Legislation introduced today, March 27, adds funeral home directors to the list of professions who are Commissioners of Oaths.
The amendments to the Notaries and Commissioners Act will automatically give funeral home directors the legal authority to administer oaths and take affidavits, declarations and affirmations concerning any matter that comes before a court.
“Commissioners of Oath provide a valuable service to anyone going through a court process,” said Justice Minister Lena Diab. “Expanding the number of people who can provide this service will make it more convenient and accessible for everyone. This is especially important for Nova Scotians who are dealing with the loss of a loved one and the legal paperwork that goes along with that.”
Certain types of legal documents are considered evidence in court if the party who made them swore or affirmed their truth. The oath is taken by a Commissioner of Oaths appointed by the Minister of Justice.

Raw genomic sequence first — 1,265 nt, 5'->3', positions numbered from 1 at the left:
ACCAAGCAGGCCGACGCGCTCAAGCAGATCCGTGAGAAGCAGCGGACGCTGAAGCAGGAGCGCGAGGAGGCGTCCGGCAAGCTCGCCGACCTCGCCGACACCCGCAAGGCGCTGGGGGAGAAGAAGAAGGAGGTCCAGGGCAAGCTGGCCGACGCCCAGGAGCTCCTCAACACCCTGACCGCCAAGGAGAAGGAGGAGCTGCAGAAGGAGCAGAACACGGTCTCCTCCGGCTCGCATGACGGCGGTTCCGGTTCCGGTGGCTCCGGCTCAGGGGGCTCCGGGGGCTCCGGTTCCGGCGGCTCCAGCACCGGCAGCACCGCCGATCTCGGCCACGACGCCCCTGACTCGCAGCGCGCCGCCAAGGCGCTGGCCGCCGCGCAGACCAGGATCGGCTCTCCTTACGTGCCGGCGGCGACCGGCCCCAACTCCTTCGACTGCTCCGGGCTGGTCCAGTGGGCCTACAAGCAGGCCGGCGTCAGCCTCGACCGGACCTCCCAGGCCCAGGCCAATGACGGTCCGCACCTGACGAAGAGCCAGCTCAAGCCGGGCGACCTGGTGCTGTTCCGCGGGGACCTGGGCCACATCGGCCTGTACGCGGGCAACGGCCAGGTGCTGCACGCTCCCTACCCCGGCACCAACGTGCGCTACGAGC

Presently, licensed funeral home directors who want to become a Commissioner of Oaths have to go through an application process and pay a fee. Once their application is approved, the appointment is good for five years. These amendments give them the authority as long as they are licensed with the Board of Registration of Embalmers and Funeral Directors.
“As professional funeral directors we help families fill out their forms and documents for government and insurance companies,” said Charles Curry, chairman of the Nova Scotia Board of Registration of Embalmers and Funeral Directors. We can only go so far before we have to send them to a Commissioner of Oaths to finish the documentation. This is a service we could be providing to ease their troubles during a very difficult time.”
Other professions which are automatically Commissioners of Oaths include barristers of the Supreme Court of Nova Scotia, Canadian Armed Forces officers on active duty, MLAs, municipal chiefs of police and all RCMP members.